I'm so excited to start working with my own mare (next Monday should be our first lesson together!!) and I'd love to follow someone else's progress.
     
    02-01-2011, 08:25 PM
  #14
Weanling
Dizzynurse-
That's okay! Everyone always wants to know about his "highlights"
I don't do anything to his mane except: wash, condition, and spray it with Santa Fe. It's always been that way. Strangely, it gets even blacker the further into summer we go. His tail's the same way. We call him a bucknut since he's a chestnut with a black&blonde mane and tail. I guess he's like... A sooty chestnut. Haha.

DieselPony-
Awesome I will! You should post your progress on here too! We can compare notes!

(ie: where the heck do I get an affordable reining saddle?)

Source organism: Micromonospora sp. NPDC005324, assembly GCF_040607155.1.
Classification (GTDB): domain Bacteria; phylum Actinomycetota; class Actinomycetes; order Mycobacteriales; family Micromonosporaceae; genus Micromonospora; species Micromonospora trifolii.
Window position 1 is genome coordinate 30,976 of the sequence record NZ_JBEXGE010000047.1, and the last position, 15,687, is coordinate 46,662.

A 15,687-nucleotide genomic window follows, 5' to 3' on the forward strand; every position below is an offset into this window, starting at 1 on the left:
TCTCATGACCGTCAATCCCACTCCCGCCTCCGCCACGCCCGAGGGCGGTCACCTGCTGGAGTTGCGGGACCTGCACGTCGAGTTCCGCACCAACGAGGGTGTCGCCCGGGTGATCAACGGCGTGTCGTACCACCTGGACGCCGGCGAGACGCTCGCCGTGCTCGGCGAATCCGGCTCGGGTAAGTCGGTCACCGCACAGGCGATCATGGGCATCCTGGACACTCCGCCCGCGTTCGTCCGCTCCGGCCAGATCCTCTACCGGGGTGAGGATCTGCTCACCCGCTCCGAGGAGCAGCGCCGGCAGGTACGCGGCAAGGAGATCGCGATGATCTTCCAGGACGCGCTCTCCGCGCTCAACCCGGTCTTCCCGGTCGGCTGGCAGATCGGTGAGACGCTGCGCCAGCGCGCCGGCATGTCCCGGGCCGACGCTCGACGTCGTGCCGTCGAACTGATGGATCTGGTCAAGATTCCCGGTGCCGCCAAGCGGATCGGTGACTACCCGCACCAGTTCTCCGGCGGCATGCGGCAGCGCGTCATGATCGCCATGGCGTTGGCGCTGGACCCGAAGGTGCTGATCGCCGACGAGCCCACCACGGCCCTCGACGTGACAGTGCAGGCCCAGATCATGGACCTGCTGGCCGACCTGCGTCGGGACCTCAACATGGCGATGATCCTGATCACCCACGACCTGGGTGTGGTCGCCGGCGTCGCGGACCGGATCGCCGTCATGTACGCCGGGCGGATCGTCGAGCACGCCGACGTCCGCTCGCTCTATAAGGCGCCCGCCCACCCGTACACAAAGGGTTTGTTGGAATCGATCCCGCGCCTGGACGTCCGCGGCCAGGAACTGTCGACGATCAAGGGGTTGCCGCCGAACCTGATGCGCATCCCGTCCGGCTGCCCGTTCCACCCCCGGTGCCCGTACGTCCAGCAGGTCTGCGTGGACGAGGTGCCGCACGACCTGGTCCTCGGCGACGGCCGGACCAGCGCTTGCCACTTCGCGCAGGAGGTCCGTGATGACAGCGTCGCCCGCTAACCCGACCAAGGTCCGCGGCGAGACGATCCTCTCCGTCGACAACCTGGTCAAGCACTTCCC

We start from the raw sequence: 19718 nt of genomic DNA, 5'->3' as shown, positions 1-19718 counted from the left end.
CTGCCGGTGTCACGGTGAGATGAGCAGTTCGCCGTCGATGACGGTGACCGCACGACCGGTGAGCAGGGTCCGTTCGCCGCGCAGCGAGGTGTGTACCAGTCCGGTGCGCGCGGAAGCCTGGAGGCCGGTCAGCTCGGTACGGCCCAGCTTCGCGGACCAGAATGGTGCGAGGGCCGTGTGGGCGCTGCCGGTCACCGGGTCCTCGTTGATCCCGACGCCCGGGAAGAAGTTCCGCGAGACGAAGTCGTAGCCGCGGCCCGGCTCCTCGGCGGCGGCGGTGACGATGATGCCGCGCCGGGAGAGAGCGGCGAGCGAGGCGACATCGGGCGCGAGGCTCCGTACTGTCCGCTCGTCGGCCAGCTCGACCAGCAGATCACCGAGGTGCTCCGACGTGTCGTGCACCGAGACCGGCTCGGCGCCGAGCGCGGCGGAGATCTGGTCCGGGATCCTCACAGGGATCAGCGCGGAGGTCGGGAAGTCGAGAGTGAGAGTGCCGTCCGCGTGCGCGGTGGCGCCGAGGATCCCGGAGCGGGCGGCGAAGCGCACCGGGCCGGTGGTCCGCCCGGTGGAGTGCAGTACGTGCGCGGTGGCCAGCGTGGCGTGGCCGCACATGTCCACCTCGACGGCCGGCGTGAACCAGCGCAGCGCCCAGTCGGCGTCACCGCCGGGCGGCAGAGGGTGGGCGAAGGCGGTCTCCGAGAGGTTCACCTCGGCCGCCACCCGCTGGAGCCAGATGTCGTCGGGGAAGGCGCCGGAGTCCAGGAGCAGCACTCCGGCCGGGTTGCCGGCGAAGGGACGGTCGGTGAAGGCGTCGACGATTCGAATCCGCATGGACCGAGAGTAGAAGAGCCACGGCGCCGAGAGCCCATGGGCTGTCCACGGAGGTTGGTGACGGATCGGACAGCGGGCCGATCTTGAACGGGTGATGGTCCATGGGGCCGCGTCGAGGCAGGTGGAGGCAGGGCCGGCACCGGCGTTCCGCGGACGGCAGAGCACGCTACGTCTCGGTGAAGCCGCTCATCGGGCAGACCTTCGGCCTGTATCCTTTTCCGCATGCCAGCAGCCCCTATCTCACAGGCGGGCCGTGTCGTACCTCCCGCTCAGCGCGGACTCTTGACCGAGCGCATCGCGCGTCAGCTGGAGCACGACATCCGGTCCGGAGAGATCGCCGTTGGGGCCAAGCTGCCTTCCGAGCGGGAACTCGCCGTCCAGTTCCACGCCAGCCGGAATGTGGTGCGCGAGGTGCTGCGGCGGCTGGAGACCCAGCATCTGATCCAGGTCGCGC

02-01-2011, 09:35 PM
  #15
Trained
Quote:
Originally Posted by Clair    

I can't find specific bit rules.. could you direct me to that? (maybe a link?)
The only place that bits are addressed in the NRHA rule book is in the judges section. There is a diagram with measurements of the max legal bit.
     
    02-01-2011, 09:39 PM
  #16
Trained
Quote:
Originally Posted by Clair    
Dizzynurse-


(ie: where the heck do I get an affordable reining saddle?)
A good reining saddle is going to cost you about $2K. Now you might be able to find a used one for a bit less if you keep your eyes open.

I would suggest you try a few different reining saddles as they are different then a normal saddle in the way they sit and ride and what works in a regular saddle may not work for you in a reining saddle and how you sit is very very important. When you take lessons ask to use some of the trainers different saddles and see what you like and what works best for you.

Also do not get caught up in the beginning in getting a reining saddle. It does make things easier but you can show in a saddle that is not a reining saddle. I shows the first few years in my Rope saddle and still school quite a bit in that saddle. When you start looking to be competitive and move up that is when you will need to get a reining saddle to get a better feel and cue to the horse.